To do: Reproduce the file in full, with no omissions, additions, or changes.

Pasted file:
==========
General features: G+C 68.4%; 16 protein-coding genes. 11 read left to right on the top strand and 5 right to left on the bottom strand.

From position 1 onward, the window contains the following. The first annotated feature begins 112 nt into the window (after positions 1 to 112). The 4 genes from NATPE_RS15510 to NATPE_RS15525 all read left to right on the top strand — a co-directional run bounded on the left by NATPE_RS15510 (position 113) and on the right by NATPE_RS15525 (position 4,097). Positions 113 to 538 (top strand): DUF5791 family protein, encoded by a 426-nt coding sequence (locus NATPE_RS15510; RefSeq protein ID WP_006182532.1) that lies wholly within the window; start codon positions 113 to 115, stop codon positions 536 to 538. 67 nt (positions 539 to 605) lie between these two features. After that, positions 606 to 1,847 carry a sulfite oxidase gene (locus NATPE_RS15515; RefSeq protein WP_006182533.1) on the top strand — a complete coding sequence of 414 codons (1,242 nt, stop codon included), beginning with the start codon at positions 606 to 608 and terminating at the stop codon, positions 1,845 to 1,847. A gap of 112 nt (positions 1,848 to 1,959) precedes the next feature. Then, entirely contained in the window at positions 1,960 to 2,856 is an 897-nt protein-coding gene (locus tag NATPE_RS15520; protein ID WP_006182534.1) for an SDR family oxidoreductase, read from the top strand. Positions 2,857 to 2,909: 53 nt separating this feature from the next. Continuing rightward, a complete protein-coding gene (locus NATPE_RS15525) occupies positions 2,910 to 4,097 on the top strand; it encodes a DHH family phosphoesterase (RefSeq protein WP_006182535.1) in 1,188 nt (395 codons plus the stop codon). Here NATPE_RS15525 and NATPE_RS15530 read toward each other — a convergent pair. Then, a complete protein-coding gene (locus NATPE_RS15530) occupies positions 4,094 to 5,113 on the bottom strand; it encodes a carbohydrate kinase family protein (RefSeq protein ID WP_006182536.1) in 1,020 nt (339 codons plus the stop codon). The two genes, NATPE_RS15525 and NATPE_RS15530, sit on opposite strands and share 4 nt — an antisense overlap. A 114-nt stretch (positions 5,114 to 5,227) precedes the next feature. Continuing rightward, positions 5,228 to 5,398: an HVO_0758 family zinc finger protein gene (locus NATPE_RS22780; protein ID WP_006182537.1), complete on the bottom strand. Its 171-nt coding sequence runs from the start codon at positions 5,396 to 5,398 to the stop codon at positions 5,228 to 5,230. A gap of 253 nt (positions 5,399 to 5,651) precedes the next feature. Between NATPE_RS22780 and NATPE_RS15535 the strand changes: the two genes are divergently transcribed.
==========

General features: G+C 68.4%; 16 protein-coding genes. 11 read left to right on the top strand and 5 right to left on the bottom strand.

From position 1 onward, the window contains the following. The first annotated feature begins 112 nt into the window (after positions 1 to 112). The 4 genes from NATPE_RS15510 to NATPE_RS15525 all read left to right on the top strand — a co-directional run bounded on the left by NATPE_RS15510 (position 113) and on the right by NATPE_RS15525 (position 4,097). Positions 113 to 538 (top strand): DUF5791 family protein, encoded by a 426-nt coding sequence (locus NATPE_RS15510; RefSeq protein ID WP_006182532.1) that lies wholly within the window; start codon positions 113 to 115, stop codon positions 536 to 538. 67 nt (positions 539 to 605) lie between these two features. After that, positions 606 to 1,847 carry a sulfite oxidase gene (locus NATPE_RS15515; RefSeq protein WP_006182533.1) on the top strand — a complete coding sequence of 414 codons (1,242 nt, stop codon included), beginning with the start codon at positions 606 to 608 and terminating at the stop codon, positions 1,845 to 1,847. A gap of 112 nt (positions 1,848 to 1,959) precedes the next feature. Then, entirely contained in the window at positions 1,960 to 2,856 is an 897-nt protein-coding gene (locus tag NATPE_RS15520; protein ID WP_006182534.1) for an SDR family oxidoreductase, read from the top strand. Positions 2,857 to 2,909: 53 nt separating this feature from the next. Continuing rightward, a complete protein-coding gene (locus NATPE_RS15525) occupies positions 2,910 to 4,097 on the top strand; it encodes a DHH family phosphoesterase (RefSeq protein WP_006182535.1) in 1,188 nt (395 codons plus the stop codon). Here NATPE_RS15525 and NATPE_RS15530 read toward each other — a convergent pair. Then, a complete protein-coding gene (locus NATPE_RS15530) occupies positions 4,094 to 5,113 on the bottom strand; it encodes a carbohydrate kinase family protein (RefSeq protein ID WP_006182536.1) in 1,020 nt (339 codons plus the stop codon). The two genes, NATPE_RS15525 and NATPE_RS15530, sit on opposite strands and share 4 nt — an antisense overlap. A 114-nt stretch (positions 5,114 to 5,227) precedes the next feature. Continuing rightward, positions 5,228 to 5,398: an HVO_0758 family zinc finger protein gene (locus NATPE_RS22780; protein ID WP_006182537.1), complete on the bottom strand. Its 171-nt coding sequence runs from the start codon at positions 5,396 to 5,398 to the stop codon at positions 5,228 to 5,230. A gap of 253 nt (positions 5,399 to 5,651) precedes the next feature. Between NATPE_RS22780 and NATPE_RS15535 the strand changes: the two genes are divergently transcribed.